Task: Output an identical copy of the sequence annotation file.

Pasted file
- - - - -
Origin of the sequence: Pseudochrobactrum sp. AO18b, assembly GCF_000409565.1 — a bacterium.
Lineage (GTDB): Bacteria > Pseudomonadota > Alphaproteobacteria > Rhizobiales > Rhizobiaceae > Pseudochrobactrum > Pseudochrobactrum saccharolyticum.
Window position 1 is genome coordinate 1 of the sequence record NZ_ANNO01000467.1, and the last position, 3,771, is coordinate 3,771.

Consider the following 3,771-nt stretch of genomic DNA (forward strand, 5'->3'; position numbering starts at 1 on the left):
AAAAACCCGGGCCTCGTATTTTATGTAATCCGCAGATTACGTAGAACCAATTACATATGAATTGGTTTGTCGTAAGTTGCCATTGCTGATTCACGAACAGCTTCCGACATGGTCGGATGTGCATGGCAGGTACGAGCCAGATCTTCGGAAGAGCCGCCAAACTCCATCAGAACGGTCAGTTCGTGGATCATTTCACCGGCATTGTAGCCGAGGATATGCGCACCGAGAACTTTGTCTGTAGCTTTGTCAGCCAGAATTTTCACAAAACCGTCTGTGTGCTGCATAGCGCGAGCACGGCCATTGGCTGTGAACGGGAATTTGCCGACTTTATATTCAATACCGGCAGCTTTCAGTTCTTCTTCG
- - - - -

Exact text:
Origin of the sequence: Pseudochrobactrum sp. AO18b, assembly GCF_000409565.1 — a bacterium.
Lineage (GTDB): Bacteria > Pseudomonadota > Alphaproteobacteria > Rhizobiales > Rhizobiaceae > Pseudochrobactrum > Pseudochrobactrum saccharolyticum.
Window position 1 is genome coordinate 1 of the sequence record NZ_ANNO01000467.1, and the last position, 3,771, is coordinate 3,771.

Consider the following 3,771-nt stretch of genomic DNA (forward strand, 5'->3'; position numbering starts at 1 on the left):
AAAAACCCGGGCCTCGTATTTTATGTAATCCGCAGATTACGTAGAACCAATTACATATGAATTGGTTTGTCGTAAGTTGCCATTGCTGATTCACGAACAGCTTCCGACATGGTCGGATGTGCATGGCAGGTACGAGCCAGATCTTCGGAAGAGCCGCCAAACTCCATCAGAACGGTCAGTTCGTGGATCATTTCACCGGCATTGTAGCCGAGGATATGCGCACCGAGAACTTTGTCTGTAGCTTTGTCAGCCAGAATTTTCACAAAACCGTCTGTGTGCTGCATAGCGCGAGCACGGCCATTGGCTGTGAACGGGAATTTGCCGACTTTATATTCAATACCGGCAGCTTTCAGTTCTTCTTCG